For months the board organized relief efforts for thousands of Exodusters. The board raised donations for food, clothing, and boat fare for the Exodusters, provided housing in churches and homes, and sent Tandy on speaking tours to publicize the conditions. Also, the board hired notaries to take affidavits from the Exodusters as testimony about conditions in the South. These affidavits were later presented to Congress by board leaders. During the month of April, 150 Exodusters a week were landing in St. Louis in need of help, and the board's weekly expenses averaged nearly $800. By April 16, the board reported that more than 6,000 Exodusters had landed in St. Louis since the beginning of the movement; two thirds were destitute and needed help from the committee. By the end of May, 200 Exodusters were being sent to Kansas every Saturday by the board. A typical list of supplies provided by the board for the Exodusters' trip to Kansas was 800 loaves of bread, 238 pounds of meat, and a barrel of corn meal.The board was beset by controversy as some members of the local community questioned the board's accounting practices. In particular, James Milton Turner, former member of the finance committee and prominent African American attorney and politician, accused the board of misusing funds. The board's stance was that early on the urgency of the need for relief had necessitated quick action but that all money was accounted for. Turner eventually formed his own organization, a for-profit venture called the Colored Immigrant Aid Society, to compete with the Colored Refugee Relief Board. Turner's organization was unsuccessful, and the Colored Refugee Relief Board remained the primary organization for providing Exoduster relief. The relief board continued to provide relief to the Exodusters throughout 1879 and 1880, disbanding when the migration stopped.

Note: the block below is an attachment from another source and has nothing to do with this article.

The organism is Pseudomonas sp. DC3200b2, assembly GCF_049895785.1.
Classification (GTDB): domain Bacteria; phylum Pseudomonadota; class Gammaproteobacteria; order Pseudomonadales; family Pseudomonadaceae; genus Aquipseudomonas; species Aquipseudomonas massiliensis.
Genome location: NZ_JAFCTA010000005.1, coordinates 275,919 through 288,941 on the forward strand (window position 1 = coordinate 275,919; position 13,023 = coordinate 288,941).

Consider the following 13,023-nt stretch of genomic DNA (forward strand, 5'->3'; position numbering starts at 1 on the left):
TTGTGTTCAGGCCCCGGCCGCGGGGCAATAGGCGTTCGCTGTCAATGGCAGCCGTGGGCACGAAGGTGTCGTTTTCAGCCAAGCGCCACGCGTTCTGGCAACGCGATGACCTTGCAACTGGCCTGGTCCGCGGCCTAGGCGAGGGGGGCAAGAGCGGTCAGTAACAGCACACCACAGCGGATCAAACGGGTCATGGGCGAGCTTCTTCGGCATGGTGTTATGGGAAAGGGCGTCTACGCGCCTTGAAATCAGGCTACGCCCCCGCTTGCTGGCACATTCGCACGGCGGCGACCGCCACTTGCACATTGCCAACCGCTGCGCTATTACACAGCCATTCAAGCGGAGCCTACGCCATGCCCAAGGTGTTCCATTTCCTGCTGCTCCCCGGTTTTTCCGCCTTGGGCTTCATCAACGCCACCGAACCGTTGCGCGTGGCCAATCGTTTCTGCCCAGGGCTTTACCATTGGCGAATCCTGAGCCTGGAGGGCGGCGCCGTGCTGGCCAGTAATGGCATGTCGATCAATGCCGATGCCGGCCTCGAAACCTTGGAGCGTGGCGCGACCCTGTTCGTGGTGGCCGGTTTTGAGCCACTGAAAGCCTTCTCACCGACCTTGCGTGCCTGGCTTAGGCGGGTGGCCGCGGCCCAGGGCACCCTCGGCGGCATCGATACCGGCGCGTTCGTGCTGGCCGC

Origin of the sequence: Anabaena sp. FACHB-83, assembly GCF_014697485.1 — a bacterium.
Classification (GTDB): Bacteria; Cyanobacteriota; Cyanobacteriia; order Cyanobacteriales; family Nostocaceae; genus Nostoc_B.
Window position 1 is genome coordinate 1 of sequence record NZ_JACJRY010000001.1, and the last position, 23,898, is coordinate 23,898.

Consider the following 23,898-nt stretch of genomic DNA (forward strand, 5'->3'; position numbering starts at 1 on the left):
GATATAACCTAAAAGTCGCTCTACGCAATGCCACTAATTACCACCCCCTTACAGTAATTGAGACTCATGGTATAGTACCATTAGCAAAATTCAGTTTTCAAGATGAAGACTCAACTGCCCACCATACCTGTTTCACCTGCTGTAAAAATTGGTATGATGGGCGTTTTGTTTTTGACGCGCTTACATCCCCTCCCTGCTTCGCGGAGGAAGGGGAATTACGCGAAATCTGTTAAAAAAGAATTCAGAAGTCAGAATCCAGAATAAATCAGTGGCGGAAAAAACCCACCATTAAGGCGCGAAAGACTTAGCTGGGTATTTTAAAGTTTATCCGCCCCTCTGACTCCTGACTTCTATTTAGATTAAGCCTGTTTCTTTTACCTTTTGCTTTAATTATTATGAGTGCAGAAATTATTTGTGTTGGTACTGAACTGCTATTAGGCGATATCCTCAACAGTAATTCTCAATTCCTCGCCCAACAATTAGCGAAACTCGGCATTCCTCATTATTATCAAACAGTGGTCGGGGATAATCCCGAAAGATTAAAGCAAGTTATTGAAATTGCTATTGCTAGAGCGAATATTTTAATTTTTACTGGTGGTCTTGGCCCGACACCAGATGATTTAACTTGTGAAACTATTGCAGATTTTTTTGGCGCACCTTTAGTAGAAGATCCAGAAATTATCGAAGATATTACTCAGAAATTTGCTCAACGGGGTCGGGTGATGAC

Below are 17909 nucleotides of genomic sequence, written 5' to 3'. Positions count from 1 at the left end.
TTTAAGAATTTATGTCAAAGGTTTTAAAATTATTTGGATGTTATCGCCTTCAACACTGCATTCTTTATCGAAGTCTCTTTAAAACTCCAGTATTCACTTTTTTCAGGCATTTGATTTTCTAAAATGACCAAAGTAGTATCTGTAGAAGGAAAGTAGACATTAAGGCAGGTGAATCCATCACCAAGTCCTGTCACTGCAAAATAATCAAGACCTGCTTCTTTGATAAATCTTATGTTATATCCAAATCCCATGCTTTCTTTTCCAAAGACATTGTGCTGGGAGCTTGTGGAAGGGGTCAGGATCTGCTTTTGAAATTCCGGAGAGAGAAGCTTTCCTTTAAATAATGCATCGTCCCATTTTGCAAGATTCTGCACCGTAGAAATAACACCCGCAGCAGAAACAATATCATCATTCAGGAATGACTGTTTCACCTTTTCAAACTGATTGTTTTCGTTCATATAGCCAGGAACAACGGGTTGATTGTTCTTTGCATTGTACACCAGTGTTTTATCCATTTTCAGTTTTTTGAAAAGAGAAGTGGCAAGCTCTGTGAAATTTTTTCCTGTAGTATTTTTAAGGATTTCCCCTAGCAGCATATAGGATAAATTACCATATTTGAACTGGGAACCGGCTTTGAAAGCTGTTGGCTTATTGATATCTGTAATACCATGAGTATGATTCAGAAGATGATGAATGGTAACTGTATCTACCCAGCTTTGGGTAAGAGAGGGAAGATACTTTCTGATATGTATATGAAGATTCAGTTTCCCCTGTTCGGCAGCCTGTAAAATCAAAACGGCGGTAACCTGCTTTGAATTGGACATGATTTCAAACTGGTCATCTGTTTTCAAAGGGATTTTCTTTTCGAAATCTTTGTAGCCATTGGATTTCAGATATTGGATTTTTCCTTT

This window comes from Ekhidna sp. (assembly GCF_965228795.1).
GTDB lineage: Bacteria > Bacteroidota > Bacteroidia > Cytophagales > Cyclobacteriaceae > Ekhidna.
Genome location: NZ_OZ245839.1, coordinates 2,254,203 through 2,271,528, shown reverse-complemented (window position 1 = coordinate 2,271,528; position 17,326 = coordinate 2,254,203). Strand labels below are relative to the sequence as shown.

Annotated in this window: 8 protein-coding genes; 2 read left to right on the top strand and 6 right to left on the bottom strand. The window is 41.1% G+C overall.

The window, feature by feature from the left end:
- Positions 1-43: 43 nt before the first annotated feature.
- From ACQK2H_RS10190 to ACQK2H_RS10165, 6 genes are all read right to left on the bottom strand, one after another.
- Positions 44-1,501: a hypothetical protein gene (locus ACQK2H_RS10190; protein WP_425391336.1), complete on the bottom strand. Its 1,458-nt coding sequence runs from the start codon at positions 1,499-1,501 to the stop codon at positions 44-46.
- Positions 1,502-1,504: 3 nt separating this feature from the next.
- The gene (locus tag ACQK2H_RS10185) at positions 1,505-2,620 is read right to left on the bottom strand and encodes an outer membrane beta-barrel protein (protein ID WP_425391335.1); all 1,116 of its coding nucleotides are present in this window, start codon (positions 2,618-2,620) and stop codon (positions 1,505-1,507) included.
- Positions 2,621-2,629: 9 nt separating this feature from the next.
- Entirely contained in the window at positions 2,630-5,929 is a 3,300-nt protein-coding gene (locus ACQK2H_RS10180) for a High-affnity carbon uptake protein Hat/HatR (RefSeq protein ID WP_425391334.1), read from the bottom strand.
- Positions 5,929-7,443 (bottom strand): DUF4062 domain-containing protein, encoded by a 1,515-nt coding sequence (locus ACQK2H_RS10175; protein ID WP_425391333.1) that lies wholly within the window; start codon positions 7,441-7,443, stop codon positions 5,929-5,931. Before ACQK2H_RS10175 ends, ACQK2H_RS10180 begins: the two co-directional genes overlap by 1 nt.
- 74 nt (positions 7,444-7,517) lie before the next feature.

Bryan M. Jack, The Saint Louis African-American Community and the Exodusters (Columbia: The University of Missouri Press, 2007); Glen Schwendemann, "Saint Louis and the Exodusters of 1879," Journal of Negro History 46 (1961): 32-46; Nell Irvin Painter, Exodusters: Black Migration to Kansas after Reconstruction (New York: WW Norton and Company, 1992).
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